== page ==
Cannabis Bill a way of creating ‘friction’ with Britain – Dunkley
Michael Dunkley, the shadow national security minister, has accused the Government of using its push to legalise cannabis as a way of creating “friction” with London.
The former premier said the legislation was aimed at “picking a fight” with Britain to try and boost support for independence.
David Burt, the Premier, has barely commented on the cannabis controversy despite the island hovering on the brink of a constitutional crisis after Rena Lalgie, the Governor, reserved Royal Assent on the legislation that would legalise consumption and production of the drug.
The move is just short of refusing to sign the Cannabis Licensing Bill into law as the Governor called for talks between Hamilton and Westminster to resolve the controversy.
Ministers will not say what the tone of recent talks on the matter with top British official Paul Candler was.
Mr Dunkley said: “The Government has clearly reached an impasse on the issue.
“The Premier has not decided what to do next. The Premier wanted to pick a fight. The Government wants to build-up friction.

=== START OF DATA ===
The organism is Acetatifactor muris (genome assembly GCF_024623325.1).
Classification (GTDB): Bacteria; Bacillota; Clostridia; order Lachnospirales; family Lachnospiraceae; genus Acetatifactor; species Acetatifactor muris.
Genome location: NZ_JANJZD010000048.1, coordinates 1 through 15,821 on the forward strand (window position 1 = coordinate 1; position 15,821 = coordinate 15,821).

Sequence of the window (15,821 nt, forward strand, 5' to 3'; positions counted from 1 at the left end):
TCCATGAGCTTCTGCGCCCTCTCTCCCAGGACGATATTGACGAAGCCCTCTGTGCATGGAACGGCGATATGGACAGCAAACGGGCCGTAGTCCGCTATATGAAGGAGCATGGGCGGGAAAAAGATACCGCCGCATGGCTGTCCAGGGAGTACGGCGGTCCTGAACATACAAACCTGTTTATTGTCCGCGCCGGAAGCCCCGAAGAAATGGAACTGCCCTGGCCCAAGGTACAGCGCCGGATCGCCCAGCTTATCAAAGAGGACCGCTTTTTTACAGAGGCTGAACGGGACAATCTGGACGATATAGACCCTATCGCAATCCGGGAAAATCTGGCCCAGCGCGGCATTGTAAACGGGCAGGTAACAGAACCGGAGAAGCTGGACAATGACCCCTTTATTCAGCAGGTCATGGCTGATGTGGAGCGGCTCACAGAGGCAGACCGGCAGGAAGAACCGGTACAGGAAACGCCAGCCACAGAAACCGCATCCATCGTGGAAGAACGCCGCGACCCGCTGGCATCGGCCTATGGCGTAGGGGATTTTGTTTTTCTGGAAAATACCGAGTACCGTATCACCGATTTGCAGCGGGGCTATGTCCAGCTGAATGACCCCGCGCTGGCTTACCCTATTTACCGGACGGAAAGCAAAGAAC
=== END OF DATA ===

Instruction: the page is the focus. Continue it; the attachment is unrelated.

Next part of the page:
“It’s a [Progressive Labour Party] aim to get independence, but they do not have the support of the people. So they are trying to create friction to try and build support.”
Mr Dunkley said the proposed cannabis legislation needed to be looked at again.
He said: “I believe the Bill can be amended to meet the challenges it faces.”
Mr Burt’s reluctance to discuss the matter comes after earlier comments when he claimed any decision to refuse Royal Assent would “destroy” relations between Bermuda and Britain.
Alhough the Bill passed the House of Assembly, 12 PLP MPs – 40 per cent of the party’s cohort – did not vote for it, although some were overseas at the time.
The move was then tied in the Senate, which in constitutional terms means it was defeated.
The Upper House blocked the Bill last year, but had no power to do so a second time. The matter was then sent to the Governor for consideration.
Mr Candler, the Director of Overseas Territories at the UK Foreign, Commonwealth and Development Office arrived in Bermuda for talks with the Government after the Governor made her decision.
The Government and the FCDO have failed to respond to repeated requests by The Royal Gazette to comment on the matter.